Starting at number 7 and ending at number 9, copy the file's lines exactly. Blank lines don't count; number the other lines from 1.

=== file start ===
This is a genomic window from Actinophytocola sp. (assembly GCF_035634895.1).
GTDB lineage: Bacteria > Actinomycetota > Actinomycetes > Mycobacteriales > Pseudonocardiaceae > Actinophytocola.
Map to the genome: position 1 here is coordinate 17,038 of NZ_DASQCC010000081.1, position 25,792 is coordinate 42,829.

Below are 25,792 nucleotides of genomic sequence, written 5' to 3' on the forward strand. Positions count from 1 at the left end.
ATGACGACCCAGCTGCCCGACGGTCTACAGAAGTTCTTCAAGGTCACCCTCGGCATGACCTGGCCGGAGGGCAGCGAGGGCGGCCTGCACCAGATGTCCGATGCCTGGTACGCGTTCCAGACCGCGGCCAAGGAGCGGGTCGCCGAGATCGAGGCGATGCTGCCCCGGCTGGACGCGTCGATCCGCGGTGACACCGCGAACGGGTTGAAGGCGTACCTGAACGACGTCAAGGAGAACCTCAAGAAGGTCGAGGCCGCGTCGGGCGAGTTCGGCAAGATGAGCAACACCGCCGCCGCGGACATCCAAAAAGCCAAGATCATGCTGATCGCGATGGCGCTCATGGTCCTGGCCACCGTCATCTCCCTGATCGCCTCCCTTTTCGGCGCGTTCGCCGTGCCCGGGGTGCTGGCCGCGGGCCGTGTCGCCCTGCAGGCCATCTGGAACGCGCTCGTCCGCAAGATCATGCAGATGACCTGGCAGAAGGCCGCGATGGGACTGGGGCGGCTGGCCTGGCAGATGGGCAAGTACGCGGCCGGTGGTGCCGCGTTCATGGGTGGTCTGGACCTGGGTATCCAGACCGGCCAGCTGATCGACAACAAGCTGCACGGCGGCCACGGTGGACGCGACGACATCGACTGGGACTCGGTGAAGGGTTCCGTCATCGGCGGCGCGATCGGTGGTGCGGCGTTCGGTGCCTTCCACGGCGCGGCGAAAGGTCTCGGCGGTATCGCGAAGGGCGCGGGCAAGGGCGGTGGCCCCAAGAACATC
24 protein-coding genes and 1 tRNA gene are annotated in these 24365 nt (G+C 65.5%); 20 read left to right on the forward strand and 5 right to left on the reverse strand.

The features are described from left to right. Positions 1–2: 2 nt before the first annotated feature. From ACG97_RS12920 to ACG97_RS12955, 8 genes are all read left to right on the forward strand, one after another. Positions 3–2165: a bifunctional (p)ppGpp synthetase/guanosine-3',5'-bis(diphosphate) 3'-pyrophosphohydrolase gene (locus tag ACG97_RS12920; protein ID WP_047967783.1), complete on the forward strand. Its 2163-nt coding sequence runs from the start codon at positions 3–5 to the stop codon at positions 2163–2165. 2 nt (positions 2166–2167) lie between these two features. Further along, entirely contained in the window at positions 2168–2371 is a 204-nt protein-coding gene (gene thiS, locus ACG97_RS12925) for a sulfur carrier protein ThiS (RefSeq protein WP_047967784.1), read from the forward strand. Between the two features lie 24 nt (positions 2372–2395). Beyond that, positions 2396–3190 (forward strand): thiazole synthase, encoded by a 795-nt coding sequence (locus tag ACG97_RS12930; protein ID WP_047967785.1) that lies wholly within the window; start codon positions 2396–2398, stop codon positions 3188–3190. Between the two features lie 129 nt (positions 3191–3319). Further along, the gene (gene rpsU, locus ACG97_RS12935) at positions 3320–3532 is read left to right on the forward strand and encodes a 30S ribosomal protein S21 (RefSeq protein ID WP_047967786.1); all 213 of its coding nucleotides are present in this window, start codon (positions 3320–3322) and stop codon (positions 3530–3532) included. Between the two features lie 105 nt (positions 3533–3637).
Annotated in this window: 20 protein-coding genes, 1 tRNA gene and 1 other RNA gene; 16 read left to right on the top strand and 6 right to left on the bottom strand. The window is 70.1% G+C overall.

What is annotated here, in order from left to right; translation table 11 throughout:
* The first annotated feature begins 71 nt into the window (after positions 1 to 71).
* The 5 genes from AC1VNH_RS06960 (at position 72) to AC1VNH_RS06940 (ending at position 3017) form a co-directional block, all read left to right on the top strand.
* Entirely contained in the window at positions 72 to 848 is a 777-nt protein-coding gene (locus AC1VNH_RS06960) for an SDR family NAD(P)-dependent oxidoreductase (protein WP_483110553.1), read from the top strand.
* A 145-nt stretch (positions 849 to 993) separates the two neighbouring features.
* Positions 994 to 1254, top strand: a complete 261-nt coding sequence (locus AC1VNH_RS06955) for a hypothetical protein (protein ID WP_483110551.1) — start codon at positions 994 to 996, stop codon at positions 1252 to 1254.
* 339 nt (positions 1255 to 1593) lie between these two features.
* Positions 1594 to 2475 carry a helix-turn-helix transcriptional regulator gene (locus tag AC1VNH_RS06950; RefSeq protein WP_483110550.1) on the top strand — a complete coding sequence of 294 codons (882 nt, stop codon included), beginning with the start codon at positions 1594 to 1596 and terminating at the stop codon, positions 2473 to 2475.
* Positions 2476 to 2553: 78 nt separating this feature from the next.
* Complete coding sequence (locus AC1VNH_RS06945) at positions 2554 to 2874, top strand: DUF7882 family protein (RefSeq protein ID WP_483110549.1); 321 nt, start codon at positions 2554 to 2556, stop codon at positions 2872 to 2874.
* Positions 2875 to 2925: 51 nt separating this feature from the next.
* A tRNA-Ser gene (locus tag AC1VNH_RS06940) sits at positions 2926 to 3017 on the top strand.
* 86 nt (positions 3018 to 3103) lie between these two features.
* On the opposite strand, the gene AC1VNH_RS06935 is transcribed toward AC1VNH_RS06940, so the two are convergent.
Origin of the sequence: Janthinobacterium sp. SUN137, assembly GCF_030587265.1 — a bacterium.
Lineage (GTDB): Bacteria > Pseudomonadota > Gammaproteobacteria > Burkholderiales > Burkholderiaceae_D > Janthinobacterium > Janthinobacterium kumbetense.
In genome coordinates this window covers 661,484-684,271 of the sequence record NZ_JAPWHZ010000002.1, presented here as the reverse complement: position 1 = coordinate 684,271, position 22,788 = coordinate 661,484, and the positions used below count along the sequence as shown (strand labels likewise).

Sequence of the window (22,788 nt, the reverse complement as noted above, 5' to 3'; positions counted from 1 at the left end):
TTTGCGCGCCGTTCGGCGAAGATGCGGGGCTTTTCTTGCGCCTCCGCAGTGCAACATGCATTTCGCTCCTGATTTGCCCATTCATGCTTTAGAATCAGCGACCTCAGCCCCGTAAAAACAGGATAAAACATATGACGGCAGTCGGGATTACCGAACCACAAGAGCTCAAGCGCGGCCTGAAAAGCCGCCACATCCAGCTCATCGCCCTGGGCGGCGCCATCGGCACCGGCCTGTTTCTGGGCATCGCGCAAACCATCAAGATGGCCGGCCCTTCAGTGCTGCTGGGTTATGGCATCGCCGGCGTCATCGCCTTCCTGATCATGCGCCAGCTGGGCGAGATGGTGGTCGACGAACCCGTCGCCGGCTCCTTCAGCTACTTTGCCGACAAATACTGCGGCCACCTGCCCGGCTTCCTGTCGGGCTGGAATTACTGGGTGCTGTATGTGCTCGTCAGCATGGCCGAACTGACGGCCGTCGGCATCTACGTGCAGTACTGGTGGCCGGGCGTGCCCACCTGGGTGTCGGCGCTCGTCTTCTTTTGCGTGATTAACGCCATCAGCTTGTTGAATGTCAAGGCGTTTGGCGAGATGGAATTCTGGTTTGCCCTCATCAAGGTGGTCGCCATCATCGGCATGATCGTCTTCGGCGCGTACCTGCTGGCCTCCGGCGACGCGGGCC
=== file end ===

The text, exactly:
The features are described from left to right. Positions 1–2: 2 nt before the first annotated feature. From ACG97_RS12920 to ACG97_RS12955, 8 genes are all read left to right on the forward strand, one after another. Positions 3–2165: a bifunctional (p)ppGpp synthetase/guanosine-3',5'-bis(diphosphate) 3'-pyrophosphohydrolase gene (locus tag ACG97_RS12920; protein ID WP_047967783.1), complete on the forward strand. Its 2163-nt coding sequence runs from the start codon at positions 3–5 to the stop codon at positions 2163–2165. 2 nt (positions 2166–2167) lie between these two features. Further along, entirely contained in the window at positions 2168–2371 is a 204-nt protein-coding gene (gene thiS, locus ACG97_RS12925) for a sulfur carrier protein ThiS (RefSeq protein WP_047967784.1), read from the forward strand. Between the two features lie 24 nt (positions 2372–2395). Beyond that, positions 2396–3190 (forward strand): thiazole synthase, encoded by a 795-nt coding sequence (locus tag ACG97_RS12930; protein ID WP_047967785.1) that lies wholly within the window; start codon positions 2396–2398, stop codon positions 3188–3190. Between the two features lie 129 nt (positions 3191–3319). Further along, the gene (gene rpsU, locus ACG97_RS12935) at positions 3320–3532 is read left to right on the forward strand and encodes a 30S ribosomal protein S21 (RefSeq protein ID WP_047967786.1); all 213 of its coding nucleotides are present in this window, start codon (positions 3320–3322) and stop codon (positions 3530–3532) included. Between the two features lie 105 nt (positions 3533–3637).
Annotated in this window: 20 protein-coding genes, 1 tRNA gene and 1 other RNA gene; 16 read left to right on the top strand and 6 right to left on the bottom strand. The window is 70.1% G+C overall.

What is annotated here, in order from left to right; translation table 11 throughout: